Memory Palace Technique with Examples
The Memory Palace Technique
The Memory Palace Technique creates stories with familiar places and objects which are associated with certain information. Let me explain the process, let’s us an example to help simplify. We are going to memorize the number five hundred twenty two. To begin we pick a familiar location, for me I choose from my home, school, etc. Places you are familiar with and that you can “virtually walk through”. We will choose my home for this example.
Choose a Start
Once the location is chosen you need to identify specific objects within that location. For example, we will choose the front door, and the piano. The first location, the front door will be associated with the first number (or desired information). The five will be associated with the door. Then we associate the five with something you understand (we will do the same with the 2’s). Personally I associate 5 will my best friend and I giving each other a high 5. Allow me to take a step back and explain. As we begin to associate not only the number (5) with a person/action (my best friend and I high fiving) we are creating a story. Like I mentioned earlier the 5 is associated with the door. So in your mind you imagine standing at your front door giving a high 5 to your best friend. Now this piece of information is “backed up” by a place, person, and action. Choose actions/ people/ and places that you are familiar with. For me 5 and high fives associate, whenever I think of high fives I think of the number 5. For you it may be different. What matters is that without fail you’ll remember!
As we continue on we realize we still have the 22 of the 522 we need to memorize. Think back to where we identified the piano in the living. So in your mind we will “walk” from the front door where I’m giving my friend a high five to the piano. Now we need to associate 22 with a action. For me 22 is easily memorized by the song “22” by Taylor Swift. Accordingly, my mind story involves Taylor Swift singing 22 on my piano. So my mind story begins with me at my front door high fiving my friend. Then, walking to my piano where Taylor Swift sings 22. I then know I was memorizing 522, the 5 from the high five, and the 22 from the piano and Taylor Swift. Mind stories are limitless with how much information and “locations” you can add into a story.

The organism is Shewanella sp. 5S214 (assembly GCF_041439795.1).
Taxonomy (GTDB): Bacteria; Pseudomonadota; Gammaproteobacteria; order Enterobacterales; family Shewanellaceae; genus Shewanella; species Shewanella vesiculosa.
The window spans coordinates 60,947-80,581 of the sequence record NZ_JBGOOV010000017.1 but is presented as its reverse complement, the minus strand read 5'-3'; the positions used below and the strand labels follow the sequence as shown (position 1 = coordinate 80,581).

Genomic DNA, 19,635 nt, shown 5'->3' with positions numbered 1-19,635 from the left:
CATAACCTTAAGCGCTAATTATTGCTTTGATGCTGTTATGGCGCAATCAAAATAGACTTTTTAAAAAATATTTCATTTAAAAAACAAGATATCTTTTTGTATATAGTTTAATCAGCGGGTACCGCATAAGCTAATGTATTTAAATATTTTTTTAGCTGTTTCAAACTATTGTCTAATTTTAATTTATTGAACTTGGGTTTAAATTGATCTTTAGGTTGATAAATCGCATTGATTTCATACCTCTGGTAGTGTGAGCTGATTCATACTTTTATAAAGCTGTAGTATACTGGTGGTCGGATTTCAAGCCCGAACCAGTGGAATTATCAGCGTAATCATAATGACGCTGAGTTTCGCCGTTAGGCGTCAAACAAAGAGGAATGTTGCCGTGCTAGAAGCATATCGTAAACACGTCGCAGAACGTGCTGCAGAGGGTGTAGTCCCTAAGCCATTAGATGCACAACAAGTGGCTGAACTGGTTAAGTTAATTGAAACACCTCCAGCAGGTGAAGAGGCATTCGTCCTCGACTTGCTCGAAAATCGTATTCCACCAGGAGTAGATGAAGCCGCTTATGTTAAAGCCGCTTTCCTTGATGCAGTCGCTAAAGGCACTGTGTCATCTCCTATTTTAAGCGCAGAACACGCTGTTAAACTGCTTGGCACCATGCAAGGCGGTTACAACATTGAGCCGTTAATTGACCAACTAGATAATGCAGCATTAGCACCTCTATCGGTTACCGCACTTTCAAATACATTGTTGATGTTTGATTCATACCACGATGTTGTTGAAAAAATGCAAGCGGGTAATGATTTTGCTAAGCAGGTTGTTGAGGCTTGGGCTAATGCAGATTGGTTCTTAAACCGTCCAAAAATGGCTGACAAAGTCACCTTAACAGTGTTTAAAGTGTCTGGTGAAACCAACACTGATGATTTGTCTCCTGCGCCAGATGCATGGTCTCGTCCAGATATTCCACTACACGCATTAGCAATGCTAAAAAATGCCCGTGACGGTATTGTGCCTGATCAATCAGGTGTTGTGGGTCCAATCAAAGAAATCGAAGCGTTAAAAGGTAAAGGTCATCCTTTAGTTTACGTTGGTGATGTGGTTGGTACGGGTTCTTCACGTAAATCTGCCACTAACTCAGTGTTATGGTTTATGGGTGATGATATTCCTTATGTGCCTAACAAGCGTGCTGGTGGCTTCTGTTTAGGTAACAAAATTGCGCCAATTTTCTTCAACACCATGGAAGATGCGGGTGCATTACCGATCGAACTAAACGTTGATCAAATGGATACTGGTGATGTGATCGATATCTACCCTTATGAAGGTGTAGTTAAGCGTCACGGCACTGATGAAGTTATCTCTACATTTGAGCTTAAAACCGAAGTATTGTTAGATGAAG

Now this seems quite complicated and some may say that it’s too much work to memorize. However, with practice comes perfection. It takes time to be able to associate certain information with these places, people, and actions. It takes effort to create mind stories.
I discovered the key to honing studying techniques is adaptability. Initially using memory palace and space repetition techniques, my study habits evolved to a more structured method as schoolwork became more demanding:
- Make studying a ritual
– Same time, same place
- Start before you start
– Free your mind from distractions
- Spend time on quality, not quantity
- Write it, read it, edit it
- Self-evaluate by teaching someone
- Take breaks
Memorize the Steps of Photosynthesis
There is a method that helps with memorization, and it is called “Memory Palace”. It’s a place that you create in your mind, everything is up to you, and you can think of your memory palace as a beach, museum, an abandoned house, it can be anything and anywhere. Here is how it works: imagine yourself going through your memory palace with topics you need to memorize, such as dates, people, process, places, literally anything. For example, let’s say that you wanted to remember the process of photosynthesis.
Use the Memory Palace Technique to memorize the steps of photosynthesis:
Step 1: CO2 and H2O enter the leaf
Step 2: Light hits the pigment in the membrane of a thylakoid, splitting the H2O into O2
Step 3: The electrons move down to enzymes.
Step 4: Sunlight hits the second pigment molecule allowing the enzymes to convert ADP to ATP and NADP+ gets converted to NADPH
Step 5: The ATP and NADP is used by the Calvin cycle as a power source for converting carbon dioxide from the atmosphere into simple sugar glucose
Step 6: The Calvin cycle converts 3CO2 molecules from the atmosphere to glucose
Under normal circumstances, you may have just repeated the process in your head a hundred times. When the test day, comes and you are sitting in the classroom answering the question, you doubt yourself if the electrons moving down to enzymes was in step 3 or 5. You sweat and mentally cry about your studying method failing you.
However, if you were to use your memory palace, it would go something like this: (Bear with me, you do have to actively imagine what I say in your head for this to work)
First, imagine you are walking in a thick forest, and you come across this friendly cottage. Imagine that this house represents the “leaf”. You are curious and want to enter the house, but it is locked. To “enter” the house, you carry two buckets filled with “CO2” and “H2O”. The door opens, and you are in the living room. You set the two buckets onto the coffee table and noticed the intense afternoon “light” entering from the window and shining onto the two buckets. Out of surprise, you see the H2O bucket slowly evaporating into “O2”. Before you can react, you are picked up by thousands of big-sized “electrons”, and they carry you “down” to the hallway.